2) Being a mere professor was not in the cards for the son of John Adams. He entered law practice, but never really enjoyed the profession as his father did. One of the things Adams felt “bound by duty” probably.
3) As others have commented here, perhaps the most amazing thing I found was that, despite her reputation as a great wife, writer, and thinker, Abagail Adams was a terrible mother. :-) Nothing was ever good enough from young Johnny; she constantly belittled him and criticized him in her voluminous correspondence. She even broke up his relationship with Mary Frazier, his first true love. Interestingly enough JQA never even attended her funeral.
4) Interestingly enough JQA was pretty demanding of his own kids, leading to their frustrated attempts to fill big shoes. His oldest son George committed suicide and his second son drank himself to death. Hmmm paging Dr. Freud…….
5) I have to sigh when I read about John Quincy Adams travelling through Europe on his own between the ages of 13-15! Can you imagine? In today’s world high school students aren’t allowed to go to other people’s homes and parents walk their ten year olds to my door on Halloween, but a young teen was able to look after himself while travelling to such places as St. Petersburg, Paris and the Netherlands.
6) Adams served in the House, the Senate, as Ambassador to Russia and Great Britain and was on the peace commission to settle the War of 1812. And oh yeah he was president for one relatively uneventful term.
7) His presidency was star-crossed from the first in 1824, as he was awarded the presidency by the House after no one received a majority of electoral votes. Henry Clay’s support gave it to Adams, even though Andrew Jackson had won the highest plurality of votes, so he was pretty hamstrung by being the first minority president.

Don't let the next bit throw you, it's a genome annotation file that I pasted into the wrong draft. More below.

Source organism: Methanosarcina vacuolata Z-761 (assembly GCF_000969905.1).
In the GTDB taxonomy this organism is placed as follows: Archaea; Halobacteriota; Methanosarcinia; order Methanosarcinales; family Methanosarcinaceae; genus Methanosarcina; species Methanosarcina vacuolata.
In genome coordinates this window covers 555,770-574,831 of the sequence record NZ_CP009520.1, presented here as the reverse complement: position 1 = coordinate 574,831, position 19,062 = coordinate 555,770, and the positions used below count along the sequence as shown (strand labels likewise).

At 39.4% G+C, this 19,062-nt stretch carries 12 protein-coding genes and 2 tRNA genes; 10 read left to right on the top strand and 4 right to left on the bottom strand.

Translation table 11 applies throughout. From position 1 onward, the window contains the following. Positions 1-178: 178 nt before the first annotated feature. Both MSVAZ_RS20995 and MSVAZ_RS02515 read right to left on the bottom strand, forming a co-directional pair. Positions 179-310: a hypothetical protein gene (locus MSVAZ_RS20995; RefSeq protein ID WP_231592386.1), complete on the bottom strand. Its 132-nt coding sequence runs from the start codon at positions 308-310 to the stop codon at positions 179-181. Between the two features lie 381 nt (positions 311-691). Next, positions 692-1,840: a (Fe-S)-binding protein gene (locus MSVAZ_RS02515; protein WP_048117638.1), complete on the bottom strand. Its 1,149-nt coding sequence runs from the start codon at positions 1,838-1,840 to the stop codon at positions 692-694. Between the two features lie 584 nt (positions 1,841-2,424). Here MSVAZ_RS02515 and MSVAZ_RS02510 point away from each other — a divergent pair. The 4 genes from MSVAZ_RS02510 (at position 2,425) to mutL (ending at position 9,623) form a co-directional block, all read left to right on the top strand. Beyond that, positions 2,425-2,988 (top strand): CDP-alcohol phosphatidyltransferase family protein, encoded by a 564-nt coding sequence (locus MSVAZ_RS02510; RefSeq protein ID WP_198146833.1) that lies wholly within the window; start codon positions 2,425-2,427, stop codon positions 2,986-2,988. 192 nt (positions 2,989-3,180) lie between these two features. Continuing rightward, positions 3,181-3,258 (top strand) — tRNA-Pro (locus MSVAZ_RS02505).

After losing to Jackson he was elected to the House again and served with distinction. Instead of retiring to the sidelines he was back in the political fray, and it was during this time that Adams’ views on slavery and the coming disunion came to the forefront. Prior to this and even during his presidency Adams was not a vocal opponent of slavery.
He seemed to be in that live and let live vein of the old Federalists, who recognized it as part of the country and its founding, even if an evil practice. But as he saw the slave states exercise their power, even forcing a gag order in the House, where petitions to interfere with the peculiar institutions would not even be brought to the floor, and JQA’s sense of justice came to the forefront. Remember he defended the slaves who revolted on the Amistad, and was against the Mexican War, and Texas’s admission to the Union, as it would increase the power of the slave states.
Personally I got the idea that Adams saw the fracturing of the union on the horizon and he chose to take a stand on the side he thought was correct.
8) And related to the last part is my one small criticism of the book. Nagel doesn’t give enough background information on the Second Political Party System, as, after Monroe’s one party era, the Whigs and National Republicans split from the Jacksonian Democrats. Adams actually was part of the short –lived Anti Masonic party before becoming a Whig. A bit more explanation of the background here would have been helpful, beyond the basic idea that Adams hated and detested Andrew Jackson and his followers.
Overall this was a very enjoyable read, providing an insightful look into a complex individual. He was a welcome relief from the Human Sominex that was James Monroe